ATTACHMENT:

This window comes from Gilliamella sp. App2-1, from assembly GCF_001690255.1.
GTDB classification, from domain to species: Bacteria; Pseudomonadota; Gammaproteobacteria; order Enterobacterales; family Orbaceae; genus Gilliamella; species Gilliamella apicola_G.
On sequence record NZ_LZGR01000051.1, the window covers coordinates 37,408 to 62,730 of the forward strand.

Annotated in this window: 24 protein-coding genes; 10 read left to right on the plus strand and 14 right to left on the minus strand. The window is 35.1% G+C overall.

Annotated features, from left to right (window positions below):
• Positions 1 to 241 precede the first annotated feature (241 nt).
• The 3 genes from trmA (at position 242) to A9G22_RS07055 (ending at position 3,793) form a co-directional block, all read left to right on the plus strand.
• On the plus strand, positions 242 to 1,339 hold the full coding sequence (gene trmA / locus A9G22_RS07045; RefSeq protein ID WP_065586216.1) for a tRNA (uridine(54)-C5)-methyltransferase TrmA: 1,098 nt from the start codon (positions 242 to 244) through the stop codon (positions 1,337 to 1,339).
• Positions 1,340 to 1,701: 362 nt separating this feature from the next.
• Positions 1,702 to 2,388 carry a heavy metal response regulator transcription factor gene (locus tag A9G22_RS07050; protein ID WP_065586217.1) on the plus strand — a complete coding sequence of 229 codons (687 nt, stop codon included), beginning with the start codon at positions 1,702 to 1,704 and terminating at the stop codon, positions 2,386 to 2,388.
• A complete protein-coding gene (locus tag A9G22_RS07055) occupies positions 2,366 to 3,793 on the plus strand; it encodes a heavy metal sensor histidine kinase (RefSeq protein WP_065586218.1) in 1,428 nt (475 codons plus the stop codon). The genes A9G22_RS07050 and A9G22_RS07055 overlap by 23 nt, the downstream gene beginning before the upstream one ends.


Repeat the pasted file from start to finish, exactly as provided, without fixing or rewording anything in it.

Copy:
This window comes from Gilliamella sp. App2-1, from assembly GCF_001690255.1.
GTDB classification, from domain to species: Bacteria; Pseudomonadota; Gammaproteobacteria; order Enterobacterales; family Orbaceae; genus Gilliamella; species Gilliamella apicola_G.
On sequence record NZ_LZGR01000051.1, the window covers coordinates 37,408 to 62,730 of the forward strand.

Annotated in this window: 24 protein-coding genes; 10 read left to right on the plus strand and 14 right to left on the minus strand. The window is 35.1% G+C overall.

Annotated features, from left to right (window positions below):
• Positions 1 to 241 precede the first annotated feature (241 nt).
• The 3 genes from trmA (at position 242) to A9G22_RS07055 (ending at position 3,793) form a co-directional block, all read left to right on the plus strand.
• On the plus strand, positions 242 to 1,339 hold the full coding sequence (gene trmA / locus A9G22_RS07045; RefSeq protein ID WP_065586216.1) for a tRNA (uridine(54)-C5)-methyltransferase TrmA: 1,098 nt from the start codon (positions 242 to 244) through the stop codon (positions 1,337 to 1,339).
• Positions 1,340 to 1,701: 362 nt separating this feature from the next.
• Positions 1,702 to 2,388 carry a heavy metal response regulator transcription factor gene (locus tag A9G22_RS07050; protein ID WP_065586217.1) on the plus strand — a complete coding sequence of 229 codons (687 nt, stop codon included), beginning with the start codon at positions 1,702 to 1,704 and terminating at the stop codon, positions 2,386 to 2,388.
• A complete protein-coding gene (locus tag A9G22_RS07055) occupies positions 2,366 to 3,793 on the plus strand; it encodes a heavy metal sensor histidine kinase (RefSeq protein WP_065586218.1) in 1,428 nt (475 codons plus the stop codon). The genes A9G22_RS07050 and A9G22_RS07055 overlap by 23 nt, the downstream gene beginning before the upstream one ends.